To hike, put one foot in front of the other, propelling yourself forward at a steady, workmanlike pace. After repeating this action thousands of times, you will theoretically begin to experience "fun". -The Onion
It was a year ago this month I started my thru-hike of the Appalachian Trail. Funny thing about that night on top of Springer Mountain was that at the time I had no goal of completing the trail in one shot. My story is a bit unusual but that doesn't matter right now. In the end I completed the entire trail and experienced something very few people ever will. So this post will be to help anyone who is thinking about a thru-hike and to offer some advice to make the most out of your time on trail.
Ok number one, YOU CAN DO IT!! I don't care what shape you're in, how old you are, what tent you use or how you treat your water. The only thing that will get you to Katahdin is what is between those ears of yours. The most important piece of gear you carry with you is your mental attitude. So many factors you deal with on the trail are completely out of your control. The weather, trail conditions, but only YOU have control over your attitude. On my hike I can honestly say that I enjoyed every single day I was out there. Rain, the heat, hiker hunger, and pain were all hiccups in the grand scheme of things. The people I surrounded myself with were all like minded individuals and we had a blast every single day we were hiking together. Just remember, a bad day on trail is still better than going to work and leading a boring 9-5 life.
Hike Your Own Hike- Ok you're gonna hear it a million times and probably already have. But think about it and live it. You are hiking for whatever personal reason and you should make it the best experience for yourself that you can. Take zero days, do 30 mile days, blue blaze, eat at every buffet you can find, sleep until 10am, in the end you will realize that if you were having fun all of the time you made the right choices. And feel free to ignore anyone judging you and your style of hiking or saying you aren't a "real" thru-hiker. You will run into purists and naysayers alike, but it's best to ignore negativity. You will know in the end if you were a "real" thru-hiker or not when you see your last white blaze.
"Appalachian Trials". The information is honest and worth it's weight in snickers bars in retrospect. In fact after you finish that, read it again and read as much as you can about the trail. Be it online or in print. It will only fuel your fire to complete the trail and motivate you. Some good ones are "Becoming Odyssa"by Jennifer Pharr Davis, "Hike Your Own Hike" by Francis Tapon. There are many more but these are good ones to start with.
1. Hike as much as you can before you go. But there's no need to "train". All your training will come on trail. There is no way to physically prepare to carry your life on your back for 6 months. It will come, get your head right and your body will follow.
2. Take pictures of the PEOPLE you encounter, not just the places. Yes those sunset pictures are beautiful, and one just may land on the cover of National Geographic. But they all run together after awhile. But that trail angel who picked you up and gave you a bag of M&M's on the way to town will bring back happy thoughts when you look back on them.
|Banjo and I signed in #431 & #432 at Katahdin Stream Campground|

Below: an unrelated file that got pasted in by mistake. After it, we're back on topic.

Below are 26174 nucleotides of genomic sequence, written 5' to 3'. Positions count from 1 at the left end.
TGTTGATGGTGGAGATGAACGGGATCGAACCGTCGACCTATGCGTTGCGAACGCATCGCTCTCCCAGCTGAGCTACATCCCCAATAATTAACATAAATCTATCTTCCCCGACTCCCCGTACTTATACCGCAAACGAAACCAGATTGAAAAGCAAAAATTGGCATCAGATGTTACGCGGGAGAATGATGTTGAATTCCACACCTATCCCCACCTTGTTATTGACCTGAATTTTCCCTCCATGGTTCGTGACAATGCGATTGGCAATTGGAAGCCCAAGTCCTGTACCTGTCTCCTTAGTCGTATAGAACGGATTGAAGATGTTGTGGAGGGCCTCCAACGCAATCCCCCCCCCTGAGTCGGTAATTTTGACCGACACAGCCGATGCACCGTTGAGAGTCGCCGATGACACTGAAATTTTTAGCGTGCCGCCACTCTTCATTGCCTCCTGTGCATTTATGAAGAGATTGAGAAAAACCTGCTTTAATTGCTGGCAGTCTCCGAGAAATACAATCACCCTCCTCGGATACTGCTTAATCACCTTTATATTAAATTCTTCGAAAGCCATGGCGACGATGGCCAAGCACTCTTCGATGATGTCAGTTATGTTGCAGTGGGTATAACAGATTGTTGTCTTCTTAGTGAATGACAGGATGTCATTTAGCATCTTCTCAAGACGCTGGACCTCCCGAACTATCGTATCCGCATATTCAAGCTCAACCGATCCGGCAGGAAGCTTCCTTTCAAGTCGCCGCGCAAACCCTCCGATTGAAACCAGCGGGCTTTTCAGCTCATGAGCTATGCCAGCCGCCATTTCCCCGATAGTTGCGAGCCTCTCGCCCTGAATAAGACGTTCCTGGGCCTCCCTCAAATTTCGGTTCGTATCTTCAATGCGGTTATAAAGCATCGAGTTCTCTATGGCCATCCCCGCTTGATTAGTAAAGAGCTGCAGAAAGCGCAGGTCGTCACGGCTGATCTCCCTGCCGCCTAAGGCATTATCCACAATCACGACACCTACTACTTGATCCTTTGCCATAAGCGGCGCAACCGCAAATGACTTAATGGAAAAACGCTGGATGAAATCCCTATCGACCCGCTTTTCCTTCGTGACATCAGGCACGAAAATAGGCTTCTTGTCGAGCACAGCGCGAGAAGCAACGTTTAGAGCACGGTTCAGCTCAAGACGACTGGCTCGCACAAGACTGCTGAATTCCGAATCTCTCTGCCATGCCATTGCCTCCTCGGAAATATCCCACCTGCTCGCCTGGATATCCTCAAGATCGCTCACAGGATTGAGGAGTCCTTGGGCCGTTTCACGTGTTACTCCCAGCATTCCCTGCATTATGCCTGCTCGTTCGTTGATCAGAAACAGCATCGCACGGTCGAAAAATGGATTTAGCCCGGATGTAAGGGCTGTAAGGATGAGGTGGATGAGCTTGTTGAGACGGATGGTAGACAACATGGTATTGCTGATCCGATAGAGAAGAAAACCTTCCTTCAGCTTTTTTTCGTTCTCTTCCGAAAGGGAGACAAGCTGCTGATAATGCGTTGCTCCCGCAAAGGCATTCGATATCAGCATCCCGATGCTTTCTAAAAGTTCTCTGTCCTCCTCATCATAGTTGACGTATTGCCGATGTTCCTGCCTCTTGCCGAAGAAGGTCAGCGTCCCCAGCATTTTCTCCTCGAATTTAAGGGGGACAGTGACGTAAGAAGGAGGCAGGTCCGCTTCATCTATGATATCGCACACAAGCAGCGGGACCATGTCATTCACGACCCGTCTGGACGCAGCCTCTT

|Trail magic somewhere in Massachusetts|
|Mark and Monica took us in and treated us like family. It's kindness like this that keeps you going.|
|Applehouse Donuts in Linden, Virginia. Just go, trust me.|
In review, keep a positive mental attitude, have fun, hike your won hike and ENJOY IT!!! Oh and a little bit of luck helps while you're out there.
Lagniappe- So a few extra pointers, you should defenitely join the Appalachian Trail Conservancy the year you plan on hiking. It may be (monetarily) the very least you can do to support the trail. The ATC and the trail for that matter is probably the greatest volunteer based project in the history of history. That does not mean that the paperwork loaded world we live in does not apply to the AT as well. Land owners need to be contacted, trail crews assembled and supplied, and conservation efforts need to be voiced and spread in a professional format. Think of it as paying your utility bill while you're on the trail.
Please for goodness sake buy AWOL's guide not only for the direction you are headed (northbound or southbound) but the most current edition as well. Hostels close, trails are redirected and restaurants shut down. You don't want to get to that pizza joint you've been drooling over in your mind, only to realize it closed a year ago. The information in his books is about 98% accurate and an invaluable tool for you along the trail. It's your bible for the next 6 months, make sure it's safe. I would buy the unbound edition and carry only what you need for the next few days, the rest of the guide can stay tucked away or large chunks of it can be bounced ahead. Trust me on this one, everyone who doesn't start with this guide, has one by the end.
The friends I made along the trail will be life long friends. Trade facebook info, phone numbers, emails, whatever. Now this is where I should take some of my own advice but keep in contact with them! It's hard for me to stay in contact with even my closest of friends but I can try to improve. Banjo, 2/3, Peter Pan, Xango how's it going guys!!??!?!
All this advice and no talk of gear? Strange coming from a bipolar gear junkie huh? I'm just not gonna approach that subject here. I've talked about it before and there are thousands of other posts about his topic. Do your research and make your own choices. Just make sure you use all of your gear before you go and know how it all works. A rain storm is 100% unforgiving when it comes to knowledge of your gear and how to use it properly.